Russia is trying to block a UN resolution that would establish a 30-day ceasefire and allow for humanitarian deliveries into  Syria’s eastern Ghouta province, close to Damascus.

A new wave of bombs struck Syria’s eastern Ghouta unabated on February 23 ahead of an imminent UN Security Council vote to impose a 30-day ceasefire across the country.

Moscow’s envoy to the UN, Vassily Nebenzia, had earlier told an emergency meeting of the security council on the situation in eastern Ghouta that Russia would not support a ceasefire resolution put forward by Sweden and Kuwait, calling it “unrealistic”.

Nebenzia said the widespread reporting of heavy civilian casualties in the besieged area was a product of “mass psychosis”.

For the sixth straight day, warplanes have pounded the densely populated agricultural pocket east of the capital, the last rebel bastion near Damascus. The recent escalation of fighting has killed at least 426 people and injured hundreds more, the Syrian Observatory for Human Rights monitoring group says.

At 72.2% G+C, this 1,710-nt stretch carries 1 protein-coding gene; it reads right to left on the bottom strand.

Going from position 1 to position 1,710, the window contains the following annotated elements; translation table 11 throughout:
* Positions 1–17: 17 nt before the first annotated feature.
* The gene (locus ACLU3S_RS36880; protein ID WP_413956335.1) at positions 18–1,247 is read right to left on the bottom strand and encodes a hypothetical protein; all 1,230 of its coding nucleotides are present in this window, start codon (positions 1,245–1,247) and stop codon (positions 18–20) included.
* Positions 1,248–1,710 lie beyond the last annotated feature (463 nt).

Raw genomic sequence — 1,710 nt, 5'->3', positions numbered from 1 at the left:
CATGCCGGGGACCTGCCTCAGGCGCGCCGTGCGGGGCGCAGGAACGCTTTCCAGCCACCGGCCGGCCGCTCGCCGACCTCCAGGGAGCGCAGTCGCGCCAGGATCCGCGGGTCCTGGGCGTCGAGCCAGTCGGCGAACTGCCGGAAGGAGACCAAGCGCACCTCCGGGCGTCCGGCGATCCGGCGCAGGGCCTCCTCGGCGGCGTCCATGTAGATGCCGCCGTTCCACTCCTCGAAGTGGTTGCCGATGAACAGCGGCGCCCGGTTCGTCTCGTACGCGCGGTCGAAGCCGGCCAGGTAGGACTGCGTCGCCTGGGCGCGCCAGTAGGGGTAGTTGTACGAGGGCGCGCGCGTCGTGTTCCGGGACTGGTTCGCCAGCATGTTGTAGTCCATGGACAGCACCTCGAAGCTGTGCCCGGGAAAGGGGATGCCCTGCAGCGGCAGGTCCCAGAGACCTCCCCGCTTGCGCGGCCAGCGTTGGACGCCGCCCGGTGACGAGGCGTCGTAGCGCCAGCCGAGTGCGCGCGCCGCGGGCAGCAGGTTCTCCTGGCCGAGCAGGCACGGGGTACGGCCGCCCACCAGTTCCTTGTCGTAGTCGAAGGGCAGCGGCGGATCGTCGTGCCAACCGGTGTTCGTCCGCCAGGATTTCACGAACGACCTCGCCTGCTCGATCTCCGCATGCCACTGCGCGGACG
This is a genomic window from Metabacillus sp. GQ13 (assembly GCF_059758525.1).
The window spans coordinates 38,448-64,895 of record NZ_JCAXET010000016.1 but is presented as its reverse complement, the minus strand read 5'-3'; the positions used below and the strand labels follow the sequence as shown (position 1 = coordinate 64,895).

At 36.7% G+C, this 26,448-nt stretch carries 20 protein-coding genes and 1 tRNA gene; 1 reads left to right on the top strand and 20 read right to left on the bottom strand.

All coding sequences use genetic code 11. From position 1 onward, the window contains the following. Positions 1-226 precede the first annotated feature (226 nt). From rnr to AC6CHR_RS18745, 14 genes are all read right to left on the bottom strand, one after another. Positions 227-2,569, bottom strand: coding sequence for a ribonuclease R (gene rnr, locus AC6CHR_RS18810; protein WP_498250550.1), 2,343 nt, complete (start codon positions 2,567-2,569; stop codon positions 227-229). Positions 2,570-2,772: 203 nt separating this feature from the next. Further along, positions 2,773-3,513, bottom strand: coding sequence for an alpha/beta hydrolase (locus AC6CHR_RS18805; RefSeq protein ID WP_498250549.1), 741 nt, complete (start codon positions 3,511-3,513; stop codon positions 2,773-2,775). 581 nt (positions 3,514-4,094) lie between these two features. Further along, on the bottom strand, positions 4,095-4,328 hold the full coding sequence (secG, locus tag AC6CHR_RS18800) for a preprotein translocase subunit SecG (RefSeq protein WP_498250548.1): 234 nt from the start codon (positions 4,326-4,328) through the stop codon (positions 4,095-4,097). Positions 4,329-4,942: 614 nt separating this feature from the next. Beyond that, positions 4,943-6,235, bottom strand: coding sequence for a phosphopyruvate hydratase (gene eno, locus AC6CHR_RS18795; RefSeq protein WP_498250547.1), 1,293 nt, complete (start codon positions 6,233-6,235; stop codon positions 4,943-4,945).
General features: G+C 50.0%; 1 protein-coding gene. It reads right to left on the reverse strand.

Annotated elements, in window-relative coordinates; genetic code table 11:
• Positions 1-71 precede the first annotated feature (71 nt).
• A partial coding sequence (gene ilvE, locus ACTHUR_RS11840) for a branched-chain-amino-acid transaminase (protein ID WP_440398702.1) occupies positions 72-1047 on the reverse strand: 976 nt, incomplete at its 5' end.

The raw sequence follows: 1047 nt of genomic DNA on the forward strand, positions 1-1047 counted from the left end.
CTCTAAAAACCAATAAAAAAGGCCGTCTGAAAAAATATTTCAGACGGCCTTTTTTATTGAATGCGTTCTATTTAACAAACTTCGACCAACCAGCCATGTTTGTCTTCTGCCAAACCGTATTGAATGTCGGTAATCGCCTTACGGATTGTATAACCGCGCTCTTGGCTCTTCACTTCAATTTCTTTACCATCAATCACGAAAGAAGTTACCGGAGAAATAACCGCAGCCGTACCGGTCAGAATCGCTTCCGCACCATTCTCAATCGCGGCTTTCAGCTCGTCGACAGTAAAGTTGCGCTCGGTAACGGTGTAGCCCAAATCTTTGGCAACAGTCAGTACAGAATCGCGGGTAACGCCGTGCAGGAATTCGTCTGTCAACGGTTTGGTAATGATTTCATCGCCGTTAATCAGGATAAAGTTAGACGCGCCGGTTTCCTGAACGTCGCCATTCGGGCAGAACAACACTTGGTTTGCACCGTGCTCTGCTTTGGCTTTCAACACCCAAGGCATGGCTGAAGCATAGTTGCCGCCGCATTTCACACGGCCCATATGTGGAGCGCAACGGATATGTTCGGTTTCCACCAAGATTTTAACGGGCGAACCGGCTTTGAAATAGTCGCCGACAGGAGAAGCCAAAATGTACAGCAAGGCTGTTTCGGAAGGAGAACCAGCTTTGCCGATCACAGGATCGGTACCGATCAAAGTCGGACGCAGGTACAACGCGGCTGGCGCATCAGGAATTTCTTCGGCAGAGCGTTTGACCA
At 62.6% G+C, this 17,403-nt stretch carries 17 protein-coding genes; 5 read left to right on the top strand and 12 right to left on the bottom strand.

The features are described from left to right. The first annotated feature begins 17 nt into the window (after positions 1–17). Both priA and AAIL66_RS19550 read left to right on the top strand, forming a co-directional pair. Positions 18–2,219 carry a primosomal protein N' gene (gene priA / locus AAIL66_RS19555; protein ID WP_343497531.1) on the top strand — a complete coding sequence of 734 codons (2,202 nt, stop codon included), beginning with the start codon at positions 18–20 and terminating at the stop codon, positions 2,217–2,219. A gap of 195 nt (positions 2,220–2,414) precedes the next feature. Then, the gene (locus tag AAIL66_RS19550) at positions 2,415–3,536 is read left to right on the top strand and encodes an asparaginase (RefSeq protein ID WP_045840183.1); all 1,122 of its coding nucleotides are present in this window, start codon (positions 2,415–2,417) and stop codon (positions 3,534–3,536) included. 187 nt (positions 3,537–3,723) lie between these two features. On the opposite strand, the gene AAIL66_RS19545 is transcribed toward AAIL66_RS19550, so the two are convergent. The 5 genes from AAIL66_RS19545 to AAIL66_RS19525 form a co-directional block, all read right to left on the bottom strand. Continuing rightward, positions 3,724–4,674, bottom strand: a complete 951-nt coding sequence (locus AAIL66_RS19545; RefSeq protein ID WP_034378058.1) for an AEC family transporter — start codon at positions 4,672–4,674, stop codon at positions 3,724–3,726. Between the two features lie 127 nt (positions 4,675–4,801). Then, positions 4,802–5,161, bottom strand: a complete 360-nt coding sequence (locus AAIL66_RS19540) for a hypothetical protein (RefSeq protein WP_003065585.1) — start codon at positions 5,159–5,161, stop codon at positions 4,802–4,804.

The dead include at least 98 children.

Moscow has vetoed 10 previous UN resolutions on Syria and has consistently used its permanent seat on the security council to shield its close ally, Syrian President Bashar al-Assad, from concerted UN action on war crimes. In November, Russia used its veto to block the resumption of a UN investigation into the use of chemical weapons by Syrian forces.

On February 22, Nebenzia made clear that Russian support for Assad would continue and portrayed the accounts and video footage of heavy civilian casualties in the rebel-held enclave of eastern Ghouta as “fake news”.

Nebenzia replied that the reports of Syrian forces and their backers bombing health facilities were “a well-known tactic in information warfare”.

Other security council envoys rejected the Russian suggestion that the bombing of civilians in eastern Ghouta was necessary for counter-terrorism with the US’ Nikki Haley saying “It is simply preposterous to claim that these attacks on civilians have anything to do with fighting terrorism.”

The UN Security Council is considering a resolution demanding “a cessation of hostilities throughout Syria for all military operations” for 30 days to allow aid deliveries and medical evacuations.

The vote is set to take place on Friday. The resolution does not cover the groups Islamic State, al Qaeda and the Nusra Front, which Moscow and Damascus say they have targeted in eastern Ghouta.